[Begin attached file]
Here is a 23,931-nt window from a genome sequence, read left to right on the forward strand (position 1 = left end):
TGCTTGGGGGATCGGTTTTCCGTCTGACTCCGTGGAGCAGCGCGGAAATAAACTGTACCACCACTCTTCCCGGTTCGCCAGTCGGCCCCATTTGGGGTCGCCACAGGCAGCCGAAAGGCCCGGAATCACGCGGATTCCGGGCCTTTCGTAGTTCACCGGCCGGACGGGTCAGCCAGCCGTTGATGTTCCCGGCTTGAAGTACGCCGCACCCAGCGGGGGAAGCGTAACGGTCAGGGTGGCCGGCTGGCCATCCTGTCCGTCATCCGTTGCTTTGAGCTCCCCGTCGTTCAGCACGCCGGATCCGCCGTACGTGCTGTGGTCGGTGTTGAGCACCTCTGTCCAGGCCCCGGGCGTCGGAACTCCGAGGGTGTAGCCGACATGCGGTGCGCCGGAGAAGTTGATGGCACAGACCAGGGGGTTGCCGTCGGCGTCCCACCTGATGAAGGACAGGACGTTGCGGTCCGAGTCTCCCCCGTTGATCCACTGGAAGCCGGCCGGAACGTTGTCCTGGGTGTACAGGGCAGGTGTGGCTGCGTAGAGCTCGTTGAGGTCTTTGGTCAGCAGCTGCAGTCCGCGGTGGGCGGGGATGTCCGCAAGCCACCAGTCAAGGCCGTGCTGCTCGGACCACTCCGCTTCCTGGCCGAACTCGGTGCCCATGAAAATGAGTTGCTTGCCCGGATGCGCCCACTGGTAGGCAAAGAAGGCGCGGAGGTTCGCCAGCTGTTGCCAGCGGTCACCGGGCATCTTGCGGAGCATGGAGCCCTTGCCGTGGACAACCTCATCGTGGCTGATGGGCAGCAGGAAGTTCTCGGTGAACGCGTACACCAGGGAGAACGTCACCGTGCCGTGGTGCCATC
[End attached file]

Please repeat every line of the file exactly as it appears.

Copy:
Here is a 23,931-nt window from a genome sequence, read left to right on the forward strand (position 1 = left end):
TGCTTGGGGGATCGGTTTTCCGTCTGACTCCGTGGAGCAGCGCGGAAATAAACTGTACCACCACTCTTCCCGGTTCGCCAGTCGGCCCCATTTGGGGTCGCCACAGGCAGCCGAAAGGCCCGGAATCACGCGGATTCCGGGCCTTTCGTAGTTCACCGGCCGGACGGGTCAGCCAGCCGTTGATGTTCCCGGCTTGAAGTACGCCGCACCCAGCGGGGGAAGCGTAACGGTCAGGGTGGCCGGCTGGCCATCCTGTCCGTCATCCGTTGCTTTGAGCTCCCCGTCGTTCAGCACGCCGGATCCGCCGTACGTGCTGTGGTCGGTGTTGAGCACCTCTGTCCAGGCCCCGGGCGTCGGAACTCCGAGGGTGTAGCCGACATGCGGTGCGCCGGAGAAGTTGATGGCACAGACCAGGGGGTTGCCGTCGGCGTCCCACCTGATGAAGGACAGGACGTTGCGGTCCGAGTCTCCCCCGTTGATCCACTGGAAGCCGGCCGGAACGTTGTCCTGGGTGTACAGGGCAGGTGTGGCTGCGTAGAGCTCGTTGAGGTCTTTGGTCAGCAGCTGCAGTCCGCGGTGGGCGGGGATGTCCGCAAGCCACCAGTCAAGGCCGTGCTGCTCGGACCACTCCGCTTCCTGGCCGAACTCGGTGCCCATGAAAATGAGTTGCTTGCCCGGATGCGCCCACTGGTAGGCAAAGAAGGCGCGGAGGTTCGCCAGCTGTTGCCAGCGGTCACCGGGCATCTTGCGGAGCATGGAGCCCTTGCCGTGGACAACCTCATCGTGGCTGATGGGCAGCAGGAAGTTCTCGGTGAACGCGTACACCAGGGAGAACGTCACCGTGCCGTGGTGCCATC